The collapse of the Gupta dynasty in the fifth century under the pressure of foreign invasions from the north-west led to the demise of the golden age of Guptas reflected most conspicuously in the coinage of the sub-continent. The post-Gupta period saw various regional coinages which were poor in terms of artistic value and minted in baser alloys like billon (silver and copper). The period is seen as a period of numismatic decline in terms of circulation with fewer coins found as coin hoards (buried treasures).
The Guptas were temporarily replaced by the Huns or the Indo-Hepthalites who invaded and occupied the Western parts of the country via Kabul-Qandahar route. Toramana, the Hun leader issued silver and copper coins fashioned on the coins of Sassanid rulers of North-West India; he also issued silver coins based on Gupta coinage turning the king's head to the left and with ‘Toramana Deva’ inscribed on the reverse.
Toramana’s Indo-Sassanid coins have a typical bust of the King facing right on the obverse and a Sassanid fire altar with Gupta Brahmi legends on reverse. Toramana ruled over Malwa region till 510 A.D. but his successor, Mihirkula was driven off Malwa by the joint forces of Narsimha Gupta ‘Baladitya’ and Yashovarman of Malwa in 528 A.D. He captured
issued coins based on the Sassanid standards with ‘Jayatu Mihirkula’ engraved
in Brahmi on the reverse.
Regional coinages continued to be highly influenced by the Gupta coinage; in
Bengal, two kings, Samacharadeva and Jayagupta issued debased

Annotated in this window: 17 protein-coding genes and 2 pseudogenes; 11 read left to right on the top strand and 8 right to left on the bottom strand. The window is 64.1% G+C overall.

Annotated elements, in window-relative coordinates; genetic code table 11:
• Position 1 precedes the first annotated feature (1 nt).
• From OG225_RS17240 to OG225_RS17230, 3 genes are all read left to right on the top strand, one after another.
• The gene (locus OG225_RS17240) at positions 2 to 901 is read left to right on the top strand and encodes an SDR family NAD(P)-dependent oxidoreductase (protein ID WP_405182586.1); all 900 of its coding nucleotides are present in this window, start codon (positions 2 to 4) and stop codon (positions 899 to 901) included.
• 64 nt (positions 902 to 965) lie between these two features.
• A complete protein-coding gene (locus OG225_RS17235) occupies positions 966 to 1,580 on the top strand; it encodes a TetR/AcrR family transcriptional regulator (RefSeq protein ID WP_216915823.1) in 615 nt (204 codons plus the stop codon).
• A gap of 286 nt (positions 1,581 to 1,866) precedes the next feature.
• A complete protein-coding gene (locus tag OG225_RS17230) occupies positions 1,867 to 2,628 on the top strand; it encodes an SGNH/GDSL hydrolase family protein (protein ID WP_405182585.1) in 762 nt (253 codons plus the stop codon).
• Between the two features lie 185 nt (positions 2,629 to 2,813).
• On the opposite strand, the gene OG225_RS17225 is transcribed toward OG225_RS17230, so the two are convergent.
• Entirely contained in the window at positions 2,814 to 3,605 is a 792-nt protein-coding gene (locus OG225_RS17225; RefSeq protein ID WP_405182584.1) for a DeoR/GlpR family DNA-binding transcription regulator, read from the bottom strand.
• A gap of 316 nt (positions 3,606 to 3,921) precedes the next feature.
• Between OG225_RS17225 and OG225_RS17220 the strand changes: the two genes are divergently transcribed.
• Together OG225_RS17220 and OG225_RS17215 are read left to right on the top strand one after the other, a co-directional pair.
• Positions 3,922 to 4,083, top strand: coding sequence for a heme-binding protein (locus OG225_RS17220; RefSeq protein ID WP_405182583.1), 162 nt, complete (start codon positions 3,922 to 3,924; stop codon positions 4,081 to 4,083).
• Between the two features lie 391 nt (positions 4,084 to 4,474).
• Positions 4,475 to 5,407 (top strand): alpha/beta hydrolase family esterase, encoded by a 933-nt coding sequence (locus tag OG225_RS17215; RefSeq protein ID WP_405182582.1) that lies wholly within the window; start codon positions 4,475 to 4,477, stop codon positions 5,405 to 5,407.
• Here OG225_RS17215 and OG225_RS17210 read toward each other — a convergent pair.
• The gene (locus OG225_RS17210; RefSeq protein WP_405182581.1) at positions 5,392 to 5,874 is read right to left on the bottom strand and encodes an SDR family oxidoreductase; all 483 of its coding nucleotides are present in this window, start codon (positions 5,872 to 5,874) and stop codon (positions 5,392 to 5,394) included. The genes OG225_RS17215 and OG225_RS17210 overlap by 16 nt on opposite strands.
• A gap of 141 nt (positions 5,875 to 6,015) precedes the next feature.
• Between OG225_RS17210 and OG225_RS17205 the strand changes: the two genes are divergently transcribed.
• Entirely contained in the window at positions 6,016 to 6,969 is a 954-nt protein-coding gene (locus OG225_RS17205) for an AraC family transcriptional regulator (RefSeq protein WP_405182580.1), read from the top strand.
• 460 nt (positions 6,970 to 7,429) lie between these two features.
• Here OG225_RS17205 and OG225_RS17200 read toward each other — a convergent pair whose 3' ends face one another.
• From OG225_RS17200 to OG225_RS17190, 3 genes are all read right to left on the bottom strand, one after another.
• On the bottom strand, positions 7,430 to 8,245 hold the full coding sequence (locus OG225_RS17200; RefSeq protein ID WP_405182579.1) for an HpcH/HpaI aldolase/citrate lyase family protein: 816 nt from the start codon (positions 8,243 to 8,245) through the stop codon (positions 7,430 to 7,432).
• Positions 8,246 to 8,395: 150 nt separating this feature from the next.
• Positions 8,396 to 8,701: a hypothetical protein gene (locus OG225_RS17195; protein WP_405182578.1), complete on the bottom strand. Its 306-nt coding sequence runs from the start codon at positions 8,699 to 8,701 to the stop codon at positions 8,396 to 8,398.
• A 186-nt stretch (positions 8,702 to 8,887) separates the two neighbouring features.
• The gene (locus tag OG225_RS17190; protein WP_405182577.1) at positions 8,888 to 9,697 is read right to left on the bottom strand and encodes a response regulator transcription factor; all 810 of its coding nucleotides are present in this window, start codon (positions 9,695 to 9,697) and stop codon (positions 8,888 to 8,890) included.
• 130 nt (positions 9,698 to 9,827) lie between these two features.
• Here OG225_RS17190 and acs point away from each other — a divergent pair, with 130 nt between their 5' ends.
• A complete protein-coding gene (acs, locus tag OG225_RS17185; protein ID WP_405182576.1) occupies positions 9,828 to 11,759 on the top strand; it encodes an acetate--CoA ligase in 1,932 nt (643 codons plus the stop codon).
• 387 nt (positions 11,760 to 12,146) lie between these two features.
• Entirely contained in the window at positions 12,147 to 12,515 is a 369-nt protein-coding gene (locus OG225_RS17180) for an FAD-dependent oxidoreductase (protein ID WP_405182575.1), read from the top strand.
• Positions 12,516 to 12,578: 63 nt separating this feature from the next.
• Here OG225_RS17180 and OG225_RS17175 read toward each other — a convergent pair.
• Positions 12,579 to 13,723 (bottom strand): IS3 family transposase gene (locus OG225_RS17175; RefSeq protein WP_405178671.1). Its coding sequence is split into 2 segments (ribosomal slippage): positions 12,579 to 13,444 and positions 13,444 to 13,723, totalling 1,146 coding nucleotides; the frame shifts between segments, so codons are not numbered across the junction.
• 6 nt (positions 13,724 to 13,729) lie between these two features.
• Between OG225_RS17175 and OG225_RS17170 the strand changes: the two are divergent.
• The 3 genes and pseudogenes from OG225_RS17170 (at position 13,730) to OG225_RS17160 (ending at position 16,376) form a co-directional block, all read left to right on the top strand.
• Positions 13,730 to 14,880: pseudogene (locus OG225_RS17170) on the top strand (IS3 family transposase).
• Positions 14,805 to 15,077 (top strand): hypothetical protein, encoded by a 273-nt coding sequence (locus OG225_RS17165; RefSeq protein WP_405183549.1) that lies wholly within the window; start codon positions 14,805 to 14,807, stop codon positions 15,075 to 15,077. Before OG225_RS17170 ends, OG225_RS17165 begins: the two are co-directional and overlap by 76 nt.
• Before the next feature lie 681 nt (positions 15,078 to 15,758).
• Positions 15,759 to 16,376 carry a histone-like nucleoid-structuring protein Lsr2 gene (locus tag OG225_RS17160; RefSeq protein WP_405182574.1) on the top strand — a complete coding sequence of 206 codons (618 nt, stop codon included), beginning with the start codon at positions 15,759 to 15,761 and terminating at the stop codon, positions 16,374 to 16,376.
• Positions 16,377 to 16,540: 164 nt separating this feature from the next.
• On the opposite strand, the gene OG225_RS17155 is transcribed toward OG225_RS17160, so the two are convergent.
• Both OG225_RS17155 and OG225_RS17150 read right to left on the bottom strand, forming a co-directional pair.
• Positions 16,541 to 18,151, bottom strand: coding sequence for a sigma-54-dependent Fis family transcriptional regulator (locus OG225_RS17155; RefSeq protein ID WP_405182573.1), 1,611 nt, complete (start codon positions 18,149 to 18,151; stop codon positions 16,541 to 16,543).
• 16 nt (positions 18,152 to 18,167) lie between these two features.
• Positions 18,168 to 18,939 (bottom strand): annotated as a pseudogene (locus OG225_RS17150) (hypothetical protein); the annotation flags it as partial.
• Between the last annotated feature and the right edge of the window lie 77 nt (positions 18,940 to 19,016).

gold coins resembling the archer type of Guptas with a Bull standard on the
coins. The reverse has Lakshmi seated on a lotus suggesting that Samacharadeva
replaced the last Gupta ruler, Vishnu Gupta in the middle of the sixth century.
The next major coinage from
Bengal was by
Sashanka, the king of Gauda who was the rival of Maukharis of Kannauj and their
famous ally, Harshavardhana. The coins have images of Shiva reclining on Nandi on
the obverse and Lakshmi seated on lotus flanked by an elephant on the reverse.
At the beginning of the seventh century, the entire
North India came under the
sway of Harshavardhana, the ruler of Thaneswar, a small principality near
Kurukshetra. Harsha was a great patron of arts, Buddhism etc. However, Harsha
did not initiate any new coinage in his four decade reign. Instead, he chose to
copy the ‘Eastern peacock’ type of Kumaragupta with the king’s portrait turned to
Top two images: Debased gold tanka of Shashanka of Gauda
Middle two images: Billion coin of Toramana
Last two images: Silver coin of Harshavardhana (Shiladitya) styled on Kumaragupta's peacock type
IMAGE COURTESY: NATIONAL MUSEUM, NEW DELHI